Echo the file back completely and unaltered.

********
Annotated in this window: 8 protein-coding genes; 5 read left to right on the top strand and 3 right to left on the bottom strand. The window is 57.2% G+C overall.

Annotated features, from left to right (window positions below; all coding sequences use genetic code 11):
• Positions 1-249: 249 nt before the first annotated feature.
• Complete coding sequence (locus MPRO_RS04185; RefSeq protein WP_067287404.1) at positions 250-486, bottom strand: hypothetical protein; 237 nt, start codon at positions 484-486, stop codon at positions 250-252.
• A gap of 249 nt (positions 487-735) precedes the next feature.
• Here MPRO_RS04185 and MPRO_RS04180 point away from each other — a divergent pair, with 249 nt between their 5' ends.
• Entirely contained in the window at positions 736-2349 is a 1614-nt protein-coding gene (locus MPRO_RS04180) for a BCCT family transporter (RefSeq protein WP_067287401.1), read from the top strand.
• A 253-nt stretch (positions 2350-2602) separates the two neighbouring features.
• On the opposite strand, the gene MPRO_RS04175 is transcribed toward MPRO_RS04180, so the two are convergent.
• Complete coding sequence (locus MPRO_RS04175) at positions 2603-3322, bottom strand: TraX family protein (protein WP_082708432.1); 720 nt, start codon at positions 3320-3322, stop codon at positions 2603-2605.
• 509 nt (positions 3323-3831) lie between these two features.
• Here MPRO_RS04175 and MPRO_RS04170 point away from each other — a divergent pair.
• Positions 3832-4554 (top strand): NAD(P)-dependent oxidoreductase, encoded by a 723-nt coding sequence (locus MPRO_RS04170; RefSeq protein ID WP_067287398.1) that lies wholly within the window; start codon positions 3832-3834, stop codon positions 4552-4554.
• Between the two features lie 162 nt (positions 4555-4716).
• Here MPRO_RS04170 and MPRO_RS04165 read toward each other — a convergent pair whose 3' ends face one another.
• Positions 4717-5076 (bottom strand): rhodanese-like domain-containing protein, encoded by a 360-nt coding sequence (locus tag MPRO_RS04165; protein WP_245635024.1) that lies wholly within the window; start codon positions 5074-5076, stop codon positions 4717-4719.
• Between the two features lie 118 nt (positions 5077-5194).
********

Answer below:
Annotated in this window: 8 protein-coding genes; 5 read left to right on the top strand and 3 right to left on the bottom strand. The window is 57.2% G+C overall.

Annotated features, from left to right (window positions below; all coding sequences use genetic code 11):
• Positions 1-249: 249 nt before the first annotated feature.
• Complete coding sequence (locus MPRO_RS04185; RefSeq protein WP_067287404.1) at positions 250-486, bottom strand: hypothetical protein; 237 nt, start codon at positions 484-486, stop codon at positions 250-252.
• A gap of 249 nt (positions 487-735) precedes the next feature.
• Here MPRO_RS04185 and MPRO_RS04180 point away from each other — a divergent pair, with 249 nt between their 5' ends.
• Entirely contained in the window at positions 736-2349 is a 1614-nt protein-coding gene (locus MPRO_RS04180) for a BCCT family transporter (RefSeq protein WP_067287401.1), read from the top strand.
• A 253-nt stretch (positions 2350-2602) separates the two neighbouring features.
• On the opposite strand, the gene MPRO_RS04175 is transcribed toward MPRO_RS04180, so the two are convergent.
• Complete coding sequence (locus MPRO_RS04175) at positions 2603-3322, bottom strand: TraX family protein (protein WP_082708432.1); 720 nt, start codon at positions 3320-3322, stop codon at positions 2603-2605.
• 509 nt (positions 3323-3831) lie between these two features.
• Here MPRO_RS04175 and MPRO_RS04170 point away from each other — a divergent pair.
• Positions 3832-4554 (top strand): NAD(P)-dependent oxidoreductase, encoded by a 723-nt coding sequence (locus MPRO_RS04170; RefSeq protein ID WP_067287398.1) that lies wholly within the window; start codon positions 3832-3834, stop codon positions 4552-4554.
• Between the two features lie 162 nt (positions 4555-4716).
• Here MPRO_RS04170 and MPRO_RS04165 read toward each other — a convergent pair whose 3' ends face one another.
• Positions 4717-5076 (bottom strand): rhodanese-like domain-containing protein, encoded by a 360-nt coding sequence (locus tag MPRO_RS04165; protein WP_245635024.1) that lies wholly within the window; start codon positions 5074-5076, stop codon positions 4717-4719.
• Between the two features lie 118 nt (positions 5077-5194).